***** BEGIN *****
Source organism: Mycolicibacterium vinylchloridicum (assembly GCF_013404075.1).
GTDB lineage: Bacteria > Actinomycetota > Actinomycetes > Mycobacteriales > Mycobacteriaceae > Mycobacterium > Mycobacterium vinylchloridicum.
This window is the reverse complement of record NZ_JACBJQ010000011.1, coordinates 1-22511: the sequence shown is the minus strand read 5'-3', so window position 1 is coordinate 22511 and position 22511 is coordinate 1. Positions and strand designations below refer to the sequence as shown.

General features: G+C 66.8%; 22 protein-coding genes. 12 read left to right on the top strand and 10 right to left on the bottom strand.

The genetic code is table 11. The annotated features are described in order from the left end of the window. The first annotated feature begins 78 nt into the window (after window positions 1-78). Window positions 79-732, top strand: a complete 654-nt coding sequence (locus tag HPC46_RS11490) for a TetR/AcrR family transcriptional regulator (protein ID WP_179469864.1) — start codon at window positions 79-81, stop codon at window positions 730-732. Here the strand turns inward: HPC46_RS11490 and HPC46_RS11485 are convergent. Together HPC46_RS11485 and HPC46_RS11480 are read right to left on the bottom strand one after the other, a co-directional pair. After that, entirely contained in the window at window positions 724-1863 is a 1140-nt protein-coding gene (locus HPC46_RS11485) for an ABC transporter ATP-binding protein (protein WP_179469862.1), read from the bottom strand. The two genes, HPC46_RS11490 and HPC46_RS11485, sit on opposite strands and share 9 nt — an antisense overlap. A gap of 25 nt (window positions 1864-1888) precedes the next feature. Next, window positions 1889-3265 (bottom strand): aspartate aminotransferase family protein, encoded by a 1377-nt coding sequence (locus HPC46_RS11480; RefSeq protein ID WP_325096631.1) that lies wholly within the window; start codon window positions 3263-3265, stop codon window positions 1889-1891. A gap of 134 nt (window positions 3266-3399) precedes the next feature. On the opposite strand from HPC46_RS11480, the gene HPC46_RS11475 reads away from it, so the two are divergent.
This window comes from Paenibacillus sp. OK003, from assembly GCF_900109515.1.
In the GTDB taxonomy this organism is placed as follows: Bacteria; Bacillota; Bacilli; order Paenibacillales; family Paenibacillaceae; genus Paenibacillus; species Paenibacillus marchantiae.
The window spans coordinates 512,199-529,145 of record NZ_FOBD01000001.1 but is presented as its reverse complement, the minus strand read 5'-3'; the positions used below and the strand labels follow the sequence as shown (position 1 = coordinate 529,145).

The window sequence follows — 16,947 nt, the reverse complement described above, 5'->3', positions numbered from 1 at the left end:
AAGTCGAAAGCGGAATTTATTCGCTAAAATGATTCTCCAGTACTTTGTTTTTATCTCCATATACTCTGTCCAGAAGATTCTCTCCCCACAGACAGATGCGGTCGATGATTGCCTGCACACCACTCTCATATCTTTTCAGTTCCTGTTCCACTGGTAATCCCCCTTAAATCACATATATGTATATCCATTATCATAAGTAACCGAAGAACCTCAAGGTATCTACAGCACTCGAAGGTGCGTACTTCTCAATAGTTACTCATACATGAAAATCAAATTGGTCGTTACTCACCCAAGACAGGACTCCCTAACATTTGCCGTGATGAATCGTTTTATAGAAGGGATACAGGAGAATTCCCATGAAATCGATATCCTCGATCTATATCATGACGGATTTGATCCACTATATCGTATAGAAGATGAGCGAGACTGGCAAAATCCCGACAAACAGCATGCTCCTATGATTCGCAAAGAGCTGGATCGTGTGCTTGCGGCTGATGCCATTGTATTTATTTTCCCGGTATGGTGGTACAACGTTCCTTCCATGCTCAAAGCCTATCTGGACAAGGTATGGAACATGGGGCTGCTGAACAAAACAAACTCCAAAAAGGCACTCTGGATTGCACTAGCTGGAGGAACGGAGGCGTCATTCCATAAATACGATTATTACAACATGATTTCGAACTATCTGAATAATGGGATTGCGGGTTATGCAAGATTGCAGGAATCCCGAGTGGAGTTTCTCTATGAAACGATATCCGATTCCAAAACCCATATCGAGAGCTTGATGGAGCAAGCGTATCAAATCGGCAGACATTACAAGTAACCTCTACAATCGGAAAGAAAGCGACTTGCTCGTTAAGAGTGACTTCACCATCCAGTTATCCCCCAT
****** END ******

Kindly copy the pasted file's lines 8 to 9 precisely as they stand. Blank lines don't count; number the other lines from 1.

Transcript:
The window spans coordinates 512,199-529,145 of record NZ_FOBD01000001.1 but is presented as its reverse complement, the minus strand read 5'-3'; the positions used below and the strand labels follow the sequence as shown (position 1 = coordinate 529,145).

The window sequence follows — 16,947 nt, the reverse complement described above, 5'->3', positions numbered from 1 at the left end: